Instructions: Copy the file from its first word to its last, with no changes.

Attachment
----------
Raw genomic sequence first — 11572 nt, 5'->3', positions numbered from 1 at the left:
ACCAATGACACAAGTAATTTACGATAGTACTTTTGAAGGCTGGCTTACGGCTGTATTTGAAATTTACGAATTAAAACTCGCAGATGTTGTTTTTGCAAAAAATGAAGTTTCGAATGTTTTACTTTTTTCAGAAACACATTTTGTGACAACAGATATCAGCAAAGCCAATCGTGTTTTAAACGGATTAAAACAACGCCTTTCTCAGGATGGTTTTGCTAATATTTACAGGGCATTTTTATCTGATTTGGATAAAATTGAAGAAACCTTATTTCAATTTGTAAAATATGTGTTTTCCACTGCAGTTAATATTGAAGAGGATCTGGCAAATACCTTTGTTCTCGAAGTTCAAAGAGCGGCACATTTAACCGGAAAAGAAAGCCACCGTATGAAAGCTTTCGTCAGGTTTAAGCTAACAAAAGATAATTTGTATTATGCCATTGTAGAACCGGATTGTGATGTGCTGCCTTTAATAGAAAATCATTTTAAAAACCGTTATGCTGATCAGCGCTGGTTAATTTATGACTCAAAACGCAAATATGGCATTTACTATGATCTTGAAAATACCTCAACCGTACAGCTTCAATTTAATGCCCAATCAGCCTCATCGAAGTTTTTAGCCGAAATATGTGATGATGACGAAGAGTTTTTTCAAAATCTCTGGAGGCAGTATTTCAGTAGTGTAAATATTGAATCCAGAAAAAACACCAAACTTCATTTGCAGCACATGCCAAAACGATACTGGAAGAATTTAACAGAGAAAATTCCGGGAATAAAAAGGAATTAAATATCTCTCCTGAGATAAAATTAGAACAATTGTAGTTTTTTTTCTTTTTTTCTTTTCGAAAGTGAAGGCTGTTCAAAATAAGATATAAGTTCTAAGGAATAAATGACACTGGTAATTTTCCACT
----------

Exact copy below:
Raw genomic sequence first — 11572 nt, 5'->3', positions numbered from 1 at the left:
ACCAATGACACAAGTAATTTACGATAGTACTTTTGAAGGCTGGCTTACGGCTGTATTTGAAATTTACGAATTAAAACTCGCAGATGTTGTTTTTGCAAAAAATGAAGTTTCGAATGTTTTACTTTTTTCAGAAACACATTTTGTGACAACAGATATCAGCAAAGCCAATCGTGTTTTAAACGGATTAAAACAACGCCTTTCTCAGGATGGTTTTGCTAATATTTACAGGGCATTTTTATCTGATTTGGATAAAATTGAAGAAACCTTATTTCAATTTGTAAAATATGTGTTTTCCACTGCAGTTAATATTGAAGAGGATCTGGCAAATACCTTTGTTCTCGAAGTTCAAAGAGCGGCACATTTAACCGGAAAAGAAAGCCACCGTATGAAAGCTTTCGTCAGGTTTAAGCTAACAAAAGATAATTTGTATTATGCCATTGTAGAACCGGATTGTGATGTGCTGCCTTTAATAGAAAATCATTTTAAAAACCGTTATGCTGATCAGCGCTGGTTAATTTATGACTCAAAACGCAAATATGGCATTTACTATGATCTTGAAAATACCTCAACCGTACAGCTTCAATTTAATGCCCAATCAGCCTCATCGAAGTTTTTAGCCGAAATATGTGATGATGACGAAGAGTTTTTTCAAAATCTCTGGAGGCAGTATTTCAGTAGTGTAAATATTGAATCCAGAAAAAACACCAAACTTCATTTGCAGCACATGCCAAAACGATACTGGAAGAATTTAACAGAGAAAATTCCGGGAATAAAAAGGAATTAAATATCTCTCCTGAGATAAAATTAGAACAATTGTAGTTTTTTTTCTTTTTTTCTTTTCGAAAGTGAAGGCTGTTCAAAATAAGATATAAGTTCTAAGGAATAAATGACACTGGTAATTTTCCACT